spray basting

starthomeFebruary 10, 2012

I just saw a video about using spray basting instead of pins to hold your quilt together. This seems like it would be a great time saver. I have never heard of this. Is this a well known technique? Does it work well?

The videos I watched- free motion quilting beginner tutorial #1 and #2

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K8Orlando

Some people here have used it and like it but I had a bad experience when I tried it. The backing ended up wrinkled. I think I'll stick with pins.

Kate

    Bookmark   February 10, 2012 at 1:02PM
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jennifer_in_va

In my experience, it works really well for small wall hangings, but I've never trusted it by itself to work for large quilts. I always pinned as well as sprayed. And if I'm going to pin, why use the spray?

I've also had problems with wrinkled backing on larger quilts.

The spray can be useful for other things though, like placing applique pieces, etc.

    Bookmark   February 10, 2012 at 1:16PM
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msmeow

I agree - it's okay for small projects. I've never tried it on a big quilt but have had enough issues with smaller projects to not try a big one.

If you decide to use it - GO OUTSIDE! :) If you use it indoors, in addition to filling your house with nasty fumes you will get your floor or carpet sticky, and it's really hard to get rid of.

Donna

    Bookmark   February 10, 2012 at 1:33PM
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luvtosharedivs

I am very thankful for this thread!

I have taken an online course that recommends using spray basting, and I was eager to try it. But after hearing the above experiences, I am very cautious to try it. I am used to pins anyway, so why change what works well?

Julie

    Bookmark   February 10, 2012 at 1:53PM
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bev2009

I used the 505 for the first time today. I used it in my husband's workroom on a card table covered with newspaper for my potholders. It is working just fine. No puckering anywhere. Four down, two more to go. I will definitely try this on larger items.

    Bookmark   February 10, 2012 at 3:33PM
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K8Orlando

My experience was with a queen size quilt. Never again. However I would try it on a small wallhanging or potholder. Maybe. Outside!

    Bookmark   February 10, 2012 at 3:39PM
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nanajayne

I have used it on different projects. The first was a Q size quilt. That I hand quilted. I was careful to tape the back tight and that and didn't have wrinkles. I didn't spray it on the batt with that one because I failed to read the directions but it worked. I also used a few pins. I have used it on several sm. projects that were machine quilted. Also augmented with pins.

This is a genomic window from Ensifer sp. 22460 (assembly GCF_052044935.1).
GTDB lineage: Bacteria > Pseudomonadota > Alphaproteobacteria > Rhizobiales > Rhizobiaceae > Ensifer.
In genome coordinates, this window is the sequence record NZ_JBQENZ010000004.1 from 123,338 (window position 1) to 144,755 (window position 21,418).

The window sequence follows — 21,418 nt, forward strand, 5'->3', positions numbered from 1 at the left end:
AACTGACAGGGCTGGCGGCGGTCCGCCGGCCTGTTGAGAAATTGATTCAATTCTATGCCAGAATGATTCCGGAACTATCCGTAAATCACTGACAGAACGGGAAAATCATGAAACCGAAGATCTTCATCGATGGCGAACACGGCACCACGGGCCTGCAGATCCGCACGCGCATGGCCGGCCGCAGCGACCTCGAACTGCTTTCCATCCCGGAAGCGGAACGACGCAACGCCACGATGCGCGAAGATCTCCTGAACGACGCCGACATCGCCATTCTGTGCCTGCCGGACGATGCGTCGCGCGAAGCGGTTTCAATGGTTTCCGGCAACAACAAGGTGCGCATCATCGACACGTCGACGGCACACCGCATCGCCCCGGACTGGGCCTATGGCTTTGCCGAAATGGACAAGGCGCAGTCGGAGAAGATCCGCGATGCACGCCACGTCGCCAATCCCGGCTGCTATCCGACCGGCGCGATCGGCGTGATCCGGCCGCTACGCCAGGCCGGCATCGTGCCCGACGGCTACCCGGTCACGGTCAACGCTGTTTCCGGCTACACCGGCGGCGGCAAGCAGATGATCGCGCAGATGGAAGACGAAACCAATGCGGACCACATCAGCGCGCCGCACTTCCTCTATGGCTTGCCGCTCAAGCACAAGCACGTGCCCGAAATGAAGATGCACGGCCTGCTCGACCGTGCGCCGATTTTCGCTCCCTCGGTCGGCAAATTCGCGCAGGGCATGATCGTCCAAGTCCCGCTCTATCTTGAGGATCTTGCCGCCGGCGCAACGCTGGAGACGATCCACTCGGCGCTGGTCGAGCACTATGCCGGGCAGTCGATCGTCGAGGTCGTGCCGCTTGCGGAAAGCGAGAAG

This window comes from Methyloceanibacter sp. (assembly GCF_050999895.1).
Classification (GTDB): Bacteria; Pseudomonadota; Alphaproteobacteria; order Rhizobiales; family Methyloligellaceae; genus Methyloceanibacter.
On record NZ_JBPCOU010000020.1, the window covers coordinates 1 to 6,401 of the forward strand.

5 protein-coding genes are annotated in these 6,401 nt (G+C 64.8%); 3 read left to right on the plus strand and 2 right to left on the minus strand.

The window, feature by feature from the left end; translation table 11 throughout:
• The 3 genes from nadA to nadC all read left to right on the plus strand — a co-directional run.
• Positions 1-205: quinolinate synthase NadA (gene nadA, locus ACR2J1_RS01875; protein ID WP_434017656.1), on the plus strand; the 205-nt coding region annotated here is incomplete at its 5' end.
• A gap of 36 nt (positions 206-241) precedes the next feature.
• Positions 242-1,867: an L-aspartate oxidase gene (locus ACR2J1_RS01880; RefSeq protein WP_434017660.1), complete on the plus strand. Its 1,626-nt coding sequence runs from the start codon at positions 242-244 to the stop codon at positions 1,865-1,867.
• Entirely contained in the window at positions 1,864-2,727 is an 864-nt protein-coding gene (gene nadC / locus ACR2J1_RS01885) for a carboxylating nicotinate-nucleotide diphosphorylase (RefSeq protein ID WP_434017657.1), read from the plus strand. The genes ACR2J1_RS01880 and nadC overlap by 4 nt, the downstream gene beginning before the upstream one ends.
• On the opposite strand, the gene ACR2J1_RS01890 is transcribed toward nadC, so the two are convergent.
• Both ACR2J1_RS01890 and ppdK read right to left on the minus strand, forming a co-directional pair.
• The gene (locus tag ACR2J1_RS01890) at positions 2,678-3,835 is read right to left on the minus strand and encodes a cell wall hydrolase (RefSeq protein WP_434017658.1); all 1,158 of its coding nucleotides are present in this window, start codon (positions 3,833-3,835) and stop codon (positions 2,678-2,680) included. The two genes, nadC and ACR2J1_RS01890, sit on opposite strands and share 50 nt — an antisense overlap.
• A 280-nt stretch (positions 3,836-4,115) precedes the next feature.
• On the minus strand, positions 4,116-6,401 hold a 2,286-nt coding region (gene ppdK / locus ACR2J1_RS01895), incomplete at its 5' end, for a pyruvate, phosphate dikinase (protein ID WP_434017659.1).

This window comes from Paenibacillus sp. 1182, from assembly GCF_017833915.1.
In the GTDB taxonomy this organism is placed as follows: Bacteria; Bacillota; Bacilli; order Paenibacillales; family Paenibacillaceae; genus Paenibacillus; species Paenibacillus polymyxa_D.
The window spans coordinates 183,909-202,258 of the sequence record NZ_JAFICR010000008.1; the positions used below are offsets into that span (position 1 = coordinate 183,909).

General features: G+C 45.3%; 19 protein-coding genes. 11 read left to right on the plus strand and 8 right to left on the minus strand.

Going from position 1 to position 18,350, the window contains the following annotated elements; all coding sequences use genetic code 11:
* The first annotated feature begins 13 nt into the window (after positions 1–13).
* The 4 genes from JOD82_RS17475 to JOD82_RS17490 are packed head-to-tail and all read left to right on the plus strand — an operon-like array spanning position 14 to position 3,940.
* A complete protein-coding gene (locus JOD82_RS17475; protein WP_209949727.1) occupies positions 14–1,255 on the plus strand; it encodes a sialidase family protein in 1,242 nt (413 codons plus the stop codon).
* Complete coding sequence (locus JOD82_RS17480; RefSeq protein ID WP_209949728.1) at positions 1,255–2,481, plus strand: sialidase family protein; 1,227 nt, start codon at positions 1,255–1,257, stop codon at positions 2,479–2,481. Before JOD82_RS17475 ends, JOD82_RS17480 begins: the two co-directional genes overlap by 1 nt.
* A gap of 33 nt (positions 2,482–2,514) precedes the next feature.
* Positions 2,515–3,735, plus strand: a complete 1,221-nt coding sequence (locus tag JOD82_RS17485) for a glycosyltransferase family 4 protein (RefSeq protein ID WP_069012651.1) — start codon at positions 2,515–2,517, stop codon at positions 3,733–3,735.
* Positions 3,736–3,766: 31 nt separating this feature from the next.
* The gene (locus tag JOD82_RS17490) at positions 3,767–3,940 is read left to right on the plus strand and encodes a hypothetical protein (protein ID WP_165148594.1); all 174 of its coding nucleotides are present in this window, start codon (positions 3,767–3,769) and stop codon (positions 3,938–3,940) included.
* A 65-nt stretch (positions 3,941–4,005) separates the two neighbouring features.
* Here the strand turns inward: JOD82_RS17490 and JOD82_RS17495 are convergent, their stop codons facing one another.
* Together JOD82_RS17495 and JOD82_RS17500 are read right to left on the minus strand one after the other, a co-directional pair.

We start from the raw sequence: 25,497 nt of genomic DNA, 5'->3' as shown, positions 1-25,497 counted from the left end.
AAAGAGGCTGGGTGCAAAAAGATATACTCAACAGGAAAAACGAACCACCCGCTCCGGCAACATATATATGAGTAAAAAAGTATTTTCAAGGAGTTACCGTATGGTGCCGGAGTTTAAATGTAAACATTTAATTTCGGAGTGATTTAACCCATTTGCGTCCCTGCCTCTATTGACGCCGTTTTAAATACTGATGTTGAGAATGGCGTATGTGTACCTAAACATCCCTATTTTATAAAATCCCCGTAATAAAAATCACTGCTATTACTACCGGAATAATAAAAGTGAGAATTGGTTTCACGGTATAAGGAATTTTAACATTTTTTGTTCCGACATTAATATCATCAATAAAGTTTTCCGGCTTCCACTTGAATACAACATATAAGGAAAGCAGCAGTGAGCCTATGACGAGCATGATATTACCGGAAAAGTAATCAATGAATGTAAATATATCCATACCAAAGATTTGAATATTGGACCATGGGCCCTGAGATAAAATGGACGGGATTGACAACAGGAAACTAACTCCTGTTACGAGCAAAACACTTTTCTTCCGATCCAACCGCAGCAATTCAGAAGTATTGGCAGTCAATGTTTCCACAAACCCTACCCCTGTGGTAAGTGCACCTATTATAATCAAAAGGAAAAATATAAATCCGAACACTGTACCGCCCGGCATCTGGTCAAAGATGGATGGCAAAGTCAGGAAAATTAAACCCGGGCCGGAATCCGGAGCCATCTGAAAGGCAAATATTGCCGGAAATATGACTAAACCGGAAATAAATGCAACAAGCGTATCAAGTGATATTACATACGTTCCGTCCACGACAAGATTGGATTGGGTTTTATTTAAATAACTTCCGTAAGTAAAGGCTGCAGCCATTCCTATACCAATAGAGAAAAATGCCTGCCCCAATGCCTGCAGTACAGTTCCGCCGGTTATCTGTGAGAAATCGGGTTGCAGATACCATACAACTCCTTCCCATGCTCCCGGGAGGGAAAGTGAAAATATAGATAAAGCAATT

I just did a UFO that I am giving to a GGS but couldn't tape it down and used the top of my bed to put it together. Not good. I redid it twice and it still has wrinkles that I am living with.
All said: I think it is great for small items that can be secured well. Areas need to be well protected from the spray. I use a lg. pc. of plastic sheeting.

    Bookmark   February 10, 2012 at 4:51PM
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magothyrivergirl

I used this yesterday to wrap some batting around a big foam oddly shaped sofa cushion that I was recovering. Too windy and cold outside - so sprayed it in the basement with the door open ~~ stinky & sticky! I used it sparingly & I thought it was nasty! It transferred onto my good large scissors. I used the June Tailor Spray Baste. I will never - ever use it on a quilt. I found it icky!

    Bookmark   February 13, 2012 at 8:52AM
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sunnycentralFL

Sorry spraybasing is not working for so many of you.

I'm weighing in on the positive side. I use it on all my quilts, except baby quilts. I do such little quilting now, but I do get help from DH on the large quilts. I tape down the backing on the floor, lay the batt and align the top to make sure it all fits and is in alignment. I then remove the quilt top, roll back one third of the batt and lighty spray and gently place batt back in place. I then fold back 2/3 of batt and spray mid area backing 1/3 and gently place that batt. Next, I do the last 1/3. Then my assistant comes in and we do the same with the top...1/3 at a time. Trick is placing the top, not pulling or distorting. It can be lifted a little and then replaced. Help is a big plus for large quilts! I do place pins in the top a bit here and there. Then I roll it gently and lift it on to the machine and stitch the inner border and that seems to work for me. Next is stitching across the mid section and that will allow me to MQ the four areas as time permits and shoulder permits. Even if it takes me days to rests and go at it again.

I know I shouldn't spray indoors, but I do so lightly and in FL things are pretty much open aroung this house.
Gwen

    Bookmark   February 13, 2012 at 9:49AM
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